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New Report: Every Bicyclist Counts

May 28, 2014 Comments off

New Report: Every Bicyclist Counts
Source: League of American Bicyclists

A terrible string of fatal bike crashes in the Tampa area in late 2011 and early 2012 left the local bike community reeling.

As they shared each awful tragedy with us, we too felt frustrated and powerless. We also realized how little we really knew about the circumstances of serious crashes between bikes and cars, and how woefully inadequate (and late) the available data was at the national level.

For a 12-month period, we set about the grim task of tracking and documenting every fatal traffic crash involving a bicyclist captured by relevant internet search terms. We also wanted to offer a place to remember the victims and raise the hope that their deaths would at least inform efforts to prevent such tragedies in the future.

The result was the Every Bicyclist Counts initiative: everybicyclistcounts.org

We owe a huge debt of gratitude to Elizabeth Kiker for compiling much of this data and to the Ride of Silence and Ghost Bike programs that offer so much comfort to the friends and families of bicyclists killed on the road — and a vital outlet for the outrage felt by everyone that rides a bike when they hear of these needless deaths.

Over the course of the project we documented 628 fatal bike crashes, a high percentage of the official number of such fatalities recorded by federal authorities.

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Bikes on Trains Campaign Gaining Traction

October 18, 2013 Comments off

Bikes on Trains Campaign Gaining Traction
Source: League of American Bicyclists

Campaigns to get bicycles on commuter trains are cropping up across the country.

We’ve seen recent success in the Bay Area, and there’s been a national push to get Amtrak on board with increased bicycle services.

This week, we’re seeing more positive movement in Chicago, where the South Shore Line rail is planning to announce a bike program by next spring, according to the Chicago Tribune. Last week, a number of local groups, including the Active Transportation Alliance, sent a letter to the rail line operator’s board, requesting bikes be allowed on the trains beginning next summer, with a pilot program phase in spring.

“We’re talking about allowing bikes on their trains, not landing them on the moon, and we hope they will have a final policy allowing bikes in time for peak riding season next summer,” Max Muller, director of government relations and advocacy at the Active Transportation Alliance, told the Tribune.

The League did some research into the issue to help Active Trans make the case in Chicago. We looked into all of the major commuter rail lines across the country, and examined their policies regarding bicycles on board.

The New Majority; Pedaling Towards Equity

June 6, 2013 Comments off

The New Majority; Pedaling Towards Equity

Source: Sierra Club/League of American Bicyclists

From blog post:

Last week, in partnership with the Sierra Club, the League released “The New Majority: Pedaling Toward Equity.” A conversation-starter, rather than a comprehensive analysis, the mini-report highlighted the tremendous growth in bicycling among youth, women and people of color — and showcased the stories of just a small handful of grassroots organizations that are mobilizing diverse communities and elevating new leaders.

But, while the report provided evidence that we’ve begun pedaling toward equity… we’re not nearly there yet.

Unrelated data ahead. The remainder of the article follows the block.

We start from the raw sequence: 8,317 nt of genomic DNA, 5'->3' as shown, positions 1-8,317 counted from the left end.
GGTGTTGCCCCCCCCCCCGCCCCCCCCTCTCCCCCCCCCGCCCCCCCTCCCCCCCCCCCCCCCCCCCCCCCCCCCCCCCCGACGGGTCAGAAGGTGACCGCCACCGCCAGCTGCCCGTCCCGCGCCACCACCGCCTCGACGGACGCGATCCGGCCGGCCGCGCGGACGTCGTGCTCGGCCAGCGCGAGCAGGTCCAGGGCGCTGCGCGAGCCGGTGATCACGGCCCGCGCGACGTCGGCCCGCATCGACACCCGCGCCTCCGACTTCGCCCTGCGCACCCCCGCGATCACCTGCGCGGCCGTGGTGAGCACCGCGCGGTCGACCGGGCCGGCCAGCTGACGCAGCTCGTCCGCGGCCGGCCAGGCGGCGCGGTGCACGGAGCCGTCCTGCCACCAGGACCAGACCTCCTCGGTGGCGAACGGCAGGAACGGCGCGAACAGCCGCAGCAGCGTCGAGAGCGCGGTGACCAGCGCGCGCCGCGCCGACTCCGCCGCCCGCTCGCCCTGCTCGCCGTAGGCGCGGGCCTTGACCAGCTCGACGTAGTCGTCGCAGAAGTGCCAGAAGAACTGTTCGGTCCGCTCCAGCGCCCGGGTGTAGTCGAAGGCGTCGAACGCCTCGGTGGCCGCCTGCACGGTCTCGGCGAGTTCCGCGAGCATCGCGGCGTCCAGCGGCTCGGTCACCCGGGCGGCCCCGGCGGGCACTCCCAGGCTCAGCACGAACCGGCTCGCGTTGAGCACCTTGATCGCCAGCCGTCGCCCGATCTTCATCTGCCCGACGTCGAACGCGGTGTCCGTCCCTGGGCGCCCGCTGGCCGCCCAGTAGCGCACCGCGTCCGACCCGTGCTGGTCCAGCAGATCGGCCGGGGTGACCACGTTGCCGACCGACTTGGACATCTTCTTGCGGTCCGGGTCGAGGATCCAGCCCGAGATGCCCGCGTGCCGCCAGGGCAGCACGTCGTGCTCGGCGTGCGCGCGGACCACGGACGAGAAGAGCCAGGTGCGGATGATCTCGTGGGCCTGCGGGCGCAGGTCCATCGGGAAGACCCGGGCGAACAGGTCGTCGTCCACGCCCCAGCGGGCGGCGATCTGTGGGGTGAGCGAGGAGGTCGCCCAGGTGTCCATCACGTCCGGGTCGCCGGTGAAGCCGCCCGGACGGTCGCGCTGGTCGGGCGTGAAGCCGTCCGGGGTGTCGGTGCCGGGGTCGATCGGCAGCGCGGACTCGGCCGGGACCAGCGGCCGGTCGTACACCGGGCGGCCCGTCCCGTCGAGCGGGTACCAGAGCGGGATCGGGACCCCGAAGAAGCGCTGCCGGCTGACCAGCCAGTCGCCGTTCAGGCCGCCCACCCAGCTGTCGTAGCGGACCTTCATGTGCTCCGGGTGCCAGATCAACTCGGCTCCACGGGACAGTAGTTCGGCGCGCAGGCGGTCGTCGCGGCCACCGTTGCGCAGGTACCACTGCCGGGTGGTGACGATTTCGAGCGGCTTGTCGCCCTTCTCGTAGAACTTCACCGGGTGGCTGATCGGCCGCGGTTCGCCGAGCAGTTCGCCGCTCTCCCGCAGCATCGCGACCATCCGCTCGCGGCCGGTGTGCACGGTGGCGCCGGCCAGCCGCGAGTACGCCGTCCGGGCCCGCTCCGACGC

“For too long,” we emphasize, “many diverse populations have been overlooked by traditional organizations and transportation planners. In too many instances, people of color have been largely left out of transportation decision-making processes that have dramatically impacted their neighborhoods. Rising up in response to this disenfranchisement, new leaders are rallying against stark disparities in bicycling facilities — and safe streets. These organizations aren’t just engaging new communities in traditional campaigns, but opening new avenues of conversation — shifting the focus from bicycling itself to how bikes address the core everyday issues faced in their unique communities.”

First Ever Bicycle Friendly Universities Announced – and 2011 BFBs too

April 9, 2011 Comments off

First Ever Bicycle Friendly Universities Announced – and 2011 BFBs too (PDF)
Source: League of American Bicyclists

The first‐ever Bicycle Friendly University designations were announced today at the National Bike Summit. Among the 32 universities that applied, 20 are receiving designations, with Stanford University earning the only platinum‐level award. The program recognizes colleges and universities that create exceptional environments where bicycling can thrive and provides a roadmap and technical assistance to create great campuses for bicycling.

This first class of BFUs shows the wide variety of ways to promoting bicycling on campus from great bicycling facilities like tose at UC-Davis and safe, convenient bike parking at the University of Minnesota, to incentive programs for students and staff to ride at Emory University.  Stanford University stands out for their breadth of programs, including: a great cycling network, education programs like the Bike Safety Dorm Challenge, and bicycling incentive programs that resulted in an extraordinary number of people biking for transportation and recreation. Currently, 21.7 percent of people at Stanford commute by bike.

Also, 55 new Bicycle Friendly Businesses from restaurants to law firms will be receiving awards at this year’s summit. USAA, which is receiving the silver‐level designation, has experienced how bicycling can transform a workplace and surrounding community.

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